The last 24 hours have been flooded with stock market news, from the normal to the nutty. But based on Apple’s performance in recent quarters, the earnings the Cupertino company reported today for its first quarter of 2021 were very much on the normal side. And by that, we mean big numbers yet again.
According to the report, Apple crossed the threshold for $100 billion in revenue in a single quarter for the first time, and the company posted double-digit sales increases for every single one of its defined product categories. Overall, sales were up 21 percent year-over-year, despite many consumers’ struggles in the pandemic-stricken economy.
iPhone revenue was $65.6 billion, surpassing analysts’ expected $59.8 billion, and beating the same quarter last year by 17 percent. This coincides with the introduction of the iPhone 12 lineup (iPhone 12, iPhone 12 mini, iPhone 12 Pro, and iPhone 12 Pro Max), which was the most substantial redesign and upgrade to iPhones since the iPhone X three years earlier.
While the iPhone is Apple’s big-ticket item, that product’s growth was actually modest compared to a couple of others. The iPad’s sales were up 41 percent year-over-year, reaching $8.44 billion. This was likely driven in part by the launch of the redesigned iPad Air.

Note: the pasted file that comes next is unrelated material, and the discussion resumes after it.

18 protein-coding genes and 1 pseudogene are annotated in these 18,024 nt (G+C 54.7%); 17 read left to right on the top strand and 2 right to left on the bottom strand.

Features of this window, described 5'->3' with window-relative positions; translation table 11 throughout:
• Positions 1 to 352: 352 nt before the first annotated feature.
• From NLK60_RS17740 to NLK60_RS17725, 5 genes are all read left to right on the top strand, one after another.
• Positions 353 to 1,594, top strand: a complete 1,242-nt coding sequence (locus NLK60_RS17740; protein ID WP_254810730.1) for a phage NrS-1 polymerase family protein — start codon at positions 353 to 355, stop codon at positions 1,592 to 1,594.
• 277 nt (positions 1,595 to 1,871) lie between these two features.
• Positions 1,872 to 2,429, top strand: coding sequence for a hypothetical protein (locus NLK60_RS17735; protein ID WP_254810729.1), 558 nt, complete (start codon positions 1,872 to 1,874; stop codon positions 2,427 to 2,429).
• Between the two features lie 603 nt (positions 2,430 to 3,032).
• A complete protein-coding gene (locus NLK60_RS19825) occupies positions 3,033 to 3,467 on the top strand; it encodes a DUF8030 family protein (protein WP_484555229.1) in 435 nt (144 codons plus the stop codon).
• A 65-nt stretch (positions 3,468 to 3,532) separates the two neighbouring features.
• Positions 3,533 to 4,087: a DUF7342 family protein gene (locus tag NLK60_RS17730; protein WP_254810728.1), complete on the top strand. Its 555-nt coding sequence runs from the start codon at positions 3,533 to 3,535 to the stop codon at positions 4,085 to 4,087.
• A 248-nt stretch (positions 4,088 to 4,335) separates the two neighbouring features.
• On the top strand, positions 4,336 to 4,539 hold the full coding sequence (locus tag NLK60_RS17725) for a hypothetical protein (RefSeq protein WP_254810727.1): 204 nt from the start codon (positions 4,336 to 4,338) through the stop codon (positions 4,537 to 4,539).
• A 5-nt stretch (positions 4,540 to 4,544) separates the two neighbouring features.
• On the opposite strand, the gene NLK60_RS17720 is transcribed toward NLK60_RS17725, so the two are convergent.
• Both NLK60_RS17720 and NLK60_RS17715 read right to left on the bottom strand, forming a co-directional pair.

And services—that business segment that Apple executives and investors are always looking to as the obvious growing revenue source—were up 24 percent year-over-year. This quarter included the launch of Apple Fitness+, but otherwise, this growth appears to have been driven by existing services like Apple Music, Apple TV+, or Apple Arcade.
Not all of them grew in equal measure, though: an Apple spokesperson said on the investor call that AppleCare has grown slower than other services because of its dependence on retail stores to provide its full value to Apple’s customers.
In any case, total services revenue for the quarter was $15.76 billion.
The Mac also rose—21 percent in this case, up to $8.68 billion. (This quarter included the launch of the M1 Macs.) And a catch-all for all other products, of which wearables like the Apple Watch and AirPods make up a significant part, grew 29 percent year-over-year to $12.97 billion.
CEO Tim Cook told investors on the call that the total install base for iPhones has risen to 1 billion, up from the 900 million he stated last time that metric was reported. Total active install base for all Apple products was 1.65 billion—so yes, the iPhone is still Apple’s dominant product, and the one that forms the foundation for many of the services and wearables the company has introduced over the past few years.
These positive numbers follow a two-year rally that itself followed some investor skepticism about declining iPhone sales.
Apple again declined to provide guidance to investors for the next quarter. The company hasn’t given guidance on upcoming quarters since the start of the COVID-19 pandemic just under a year ago.